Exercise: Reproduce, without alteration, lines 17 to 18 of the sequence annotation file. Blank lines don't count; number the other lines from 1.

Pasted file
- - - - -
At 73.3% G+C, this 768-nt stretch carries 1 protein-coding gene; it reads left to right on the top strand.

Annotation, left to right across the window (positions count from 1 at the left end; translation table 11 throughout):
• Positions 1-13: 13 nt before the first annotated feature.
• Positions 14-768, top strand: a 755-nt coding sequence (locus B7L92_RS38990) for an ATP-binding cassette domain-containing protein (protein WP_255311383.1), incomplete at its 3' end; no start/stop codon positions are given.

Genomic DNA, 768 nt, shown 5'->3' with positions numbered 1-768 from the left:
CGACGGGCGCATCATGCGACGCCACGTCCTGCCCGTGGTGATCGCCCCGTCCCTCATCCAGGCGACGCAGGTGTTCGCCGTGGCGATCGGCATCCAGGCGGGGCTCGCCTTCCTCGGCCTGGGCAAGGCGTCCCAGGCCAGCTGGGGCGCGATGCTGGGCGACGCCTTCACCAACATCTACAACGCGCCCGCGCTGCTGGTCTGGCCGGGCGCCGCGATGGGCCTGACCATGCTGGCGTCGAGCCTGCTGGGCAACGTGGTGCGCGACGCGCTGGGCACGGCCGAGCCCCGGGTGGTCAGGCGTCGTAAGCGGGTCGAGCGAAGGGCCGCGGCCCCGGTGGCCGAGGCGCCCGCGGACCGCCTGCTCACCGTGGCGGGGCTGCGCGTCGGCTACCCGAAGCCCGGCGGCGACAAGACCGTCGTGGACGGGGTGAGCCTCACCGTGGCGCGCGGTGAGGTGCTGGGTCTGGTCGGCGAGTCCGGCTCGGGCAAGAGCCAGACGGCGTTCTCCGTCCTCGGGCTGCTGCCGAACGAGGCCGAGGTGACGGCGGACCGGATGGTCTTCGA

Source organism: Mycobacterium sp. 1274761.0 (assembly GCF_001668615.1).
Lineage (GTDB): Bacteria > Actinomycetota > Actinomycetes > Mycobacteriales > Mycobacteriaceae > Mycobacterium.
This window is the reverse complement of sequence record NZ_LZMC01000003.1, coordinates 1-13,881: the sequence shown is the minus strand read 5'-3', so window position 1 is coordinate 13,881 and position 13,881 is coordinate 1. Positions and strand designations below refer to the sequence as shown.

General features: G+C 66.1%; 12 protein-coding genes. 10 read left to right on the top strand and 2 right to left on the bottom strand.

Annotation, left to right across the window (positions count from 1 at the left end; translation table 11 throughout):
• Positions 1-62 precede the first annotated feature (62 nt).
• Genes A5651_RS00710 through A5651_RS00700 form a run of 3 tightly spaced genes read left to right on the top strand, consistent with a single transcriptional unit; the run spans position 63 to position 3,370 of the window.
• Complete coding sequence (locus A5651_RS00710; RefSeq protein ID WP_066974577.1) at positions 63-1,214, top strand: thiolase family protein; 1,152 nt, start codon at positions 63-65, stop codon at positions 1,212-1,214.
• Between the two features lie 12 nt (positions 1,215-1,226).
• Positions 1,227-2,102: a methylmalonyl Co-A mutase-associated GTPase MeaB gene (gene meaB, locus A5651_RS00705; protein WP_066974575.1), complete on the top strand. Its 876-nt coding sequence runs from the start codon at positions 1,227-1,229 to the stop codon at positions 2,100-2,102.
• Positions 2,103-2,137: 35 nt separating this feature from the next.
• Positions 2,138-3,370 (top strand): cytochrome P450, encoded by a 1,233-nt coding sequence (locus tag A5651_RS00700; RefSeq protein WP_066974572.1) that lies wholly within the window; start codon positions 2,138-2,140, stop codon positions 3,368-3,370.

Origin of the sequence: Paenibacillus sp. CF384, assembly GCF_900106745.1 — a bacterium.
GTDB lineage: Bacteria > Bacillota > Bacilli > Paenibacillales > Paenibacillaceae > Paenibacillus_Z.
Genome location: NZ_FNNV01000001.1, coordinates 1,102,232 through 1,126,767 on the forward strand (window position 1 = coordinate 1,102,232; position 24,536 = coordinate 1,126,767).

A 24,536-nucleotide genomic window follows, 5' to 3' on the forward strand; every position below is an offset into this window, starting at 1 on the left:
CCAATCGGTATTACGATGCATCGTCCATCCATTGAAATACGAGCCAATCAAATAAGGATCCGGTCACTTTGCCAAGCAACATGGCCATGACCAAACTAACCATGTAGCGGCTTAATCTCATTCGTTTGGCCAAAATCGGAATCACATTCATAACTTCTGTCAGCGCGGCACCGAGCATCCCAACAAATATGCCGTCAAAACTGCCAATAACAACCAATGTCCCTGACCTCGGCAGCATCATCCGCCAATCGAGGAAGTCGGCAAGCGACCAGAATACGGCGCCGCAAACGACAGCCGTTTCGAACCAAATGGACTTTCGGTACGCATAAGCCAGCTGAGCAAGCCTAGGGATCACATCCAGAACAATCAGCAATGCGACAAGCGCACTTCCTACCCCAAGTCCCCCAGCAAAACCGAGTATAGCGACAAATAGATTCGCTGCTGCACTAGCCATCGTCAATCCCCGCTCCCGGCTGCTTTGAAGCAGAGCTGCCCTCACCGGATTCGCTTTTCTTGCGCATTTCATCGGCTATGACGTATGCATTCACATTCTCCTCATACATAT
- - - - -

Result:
• Positions 2,103-2,137: 35 nt separating this feature from the next.
• Positions 2,138-3,370 (top strand): cytochrome P450, encoded by a 1,233-nt coding sequence (locus tag A5651_RS00700; RefSeq protein WP_066974572.1) that lies wholly within the window; start codon positions 2,138-2,140, stop codon positions 3,368-3,370.